3:00am | September 5, 2011
Is a Dress Code a Good Thing?
Last week, there was a couple in Bottega for dinner, and every time I walked past them I had to kind of grit my teeth. She looked great: sundress and sandals, casual but put together. The guy, on the other hand, wore a torn red T-shirt, shorts that were rumpled and stained, and a pair of beat-up flip-flops. Every time I spotted those flip-flops, I had to resist the temptation to move the couple to a table in the back.
The more virtuous side of my brain says, “They’re paying for the meal; they have the right to wear what they like.” My brain’s snarky side (which seems to expand on hot days) says, “He is embarrassing every table that chose to dress appropriately for dinner.”
Having lived and worked in the Napa Valley for the last 25 years, I’ve gotten used to lunches being ultra-casual but at dinner I can’t help feeling that our living décor (our customers, mostly men), has gotten a little too relaxed. For years, whenever I’ve been invited to a private event at a friend’s home, the invite has usually stated, “Napa casual,” which means nice jeans and a stylish shirt. To give this kind of notice makes sense to me; I like knowing a dress code in advance as there’s nothing worse than being over- or underdressed for an occasion.
What do you think? Have we overcasualized our dress codes? I think food tastes different when you’re in your shorts in the backyard eating some BBQ versus when you dress up a little for a good restaurant. Your attire is part of the experience. I sense that many restaurant patrons – at least in the Napa Valley – are more comfortable under-dressing than over-dressing for dinner. Is that good or bad?
Contrast the Napa Valley with how people dress in Rome. When I was in Rome last year, I went into a very simple osteria. As soon as I heard “osteria,” I thought I’d feel comfortable in jeans and a nice shirt. I was wrong. The rest of Rome was impeccably attired and even in this small place, men wore ties and Brioni suits. I didn’t enjoy my meal because I felt uncomfortable with how I was dressed. I felt my jeans didn’t show enough respect to the people cooking my food and the other diners in the restaurant with me. Granted, Napa isn’t Rome, but still….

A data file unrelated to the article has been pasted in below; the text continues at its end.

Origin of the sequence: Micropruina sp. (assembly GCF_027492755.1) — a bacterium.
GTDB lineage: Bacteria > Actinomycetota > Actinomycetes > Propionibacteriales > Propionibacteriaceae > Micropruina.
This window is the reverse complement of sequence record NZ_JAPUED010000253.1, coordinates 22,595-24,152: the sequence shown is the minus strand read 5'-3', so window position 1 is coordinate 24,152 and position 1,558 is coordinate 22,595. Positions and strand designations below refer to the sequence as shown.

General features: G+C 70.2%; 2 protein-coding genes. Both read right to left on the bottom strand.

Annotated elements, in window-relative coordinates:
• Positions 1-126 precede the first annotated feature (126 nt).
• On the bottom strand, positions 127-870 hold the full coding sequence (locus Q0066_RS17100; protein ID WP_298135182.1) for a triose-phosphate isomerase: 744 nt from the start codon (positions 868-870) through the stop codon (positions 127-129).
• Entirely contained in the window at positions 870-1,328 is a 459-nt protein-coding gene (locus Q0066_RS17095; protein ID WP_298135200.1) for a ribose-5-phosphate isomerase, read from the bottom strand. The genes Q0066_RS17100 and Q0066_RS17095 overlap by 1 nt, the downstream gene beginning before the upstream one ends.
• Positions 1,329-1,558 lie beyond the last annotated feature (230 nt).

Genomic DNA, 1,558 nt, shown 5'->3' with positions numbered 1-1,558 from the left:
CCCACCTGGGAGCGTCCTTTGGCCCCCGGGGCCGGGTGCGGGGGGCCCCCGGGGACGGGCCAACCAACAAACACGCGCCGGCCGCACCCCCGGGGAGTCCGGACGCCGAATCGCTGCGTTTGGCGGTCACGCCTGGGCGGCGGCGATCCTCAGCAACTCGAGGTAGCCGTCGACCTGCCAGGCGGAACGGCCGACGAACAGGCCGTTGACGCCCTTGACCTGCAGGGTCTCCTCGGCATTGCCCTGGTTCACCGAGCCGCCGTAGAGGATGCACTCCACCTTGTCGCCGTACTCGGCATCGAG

Does it affect your experience when someone in a restaurant is dressed too casually? Do you even notice? Should a restaurant put dress code suggestions on their web site and let each reservation know in advance that people who are seriously underdressed will not be seated? Or is it best to just ignore the beat-up flip-flops? Is the tyranny of a dress code a thing of the past? Please don’t snark me out on this one. I’m casting the net for answers in deciding this difficult question. I’d appreciate knowing how you feel about this.
Your father introduced you to cycling. How old were you when you got started and decided to turn pro? My dad raced as an amateur and it was a …
As Chief Restaurant Officer of Union Square Hospitality Group, Sabato Sagaria ensures that USHG’s award-winning restaurant teams have the strongest possible tools to achieve continuous operational improvement and growth in …
With more awards than can fit on this page, we are thrilled to have Master Sommelier, Bobby Stuckey, as a VIP Team Leader at our inaugural Bottega Gran Fondo. Today, …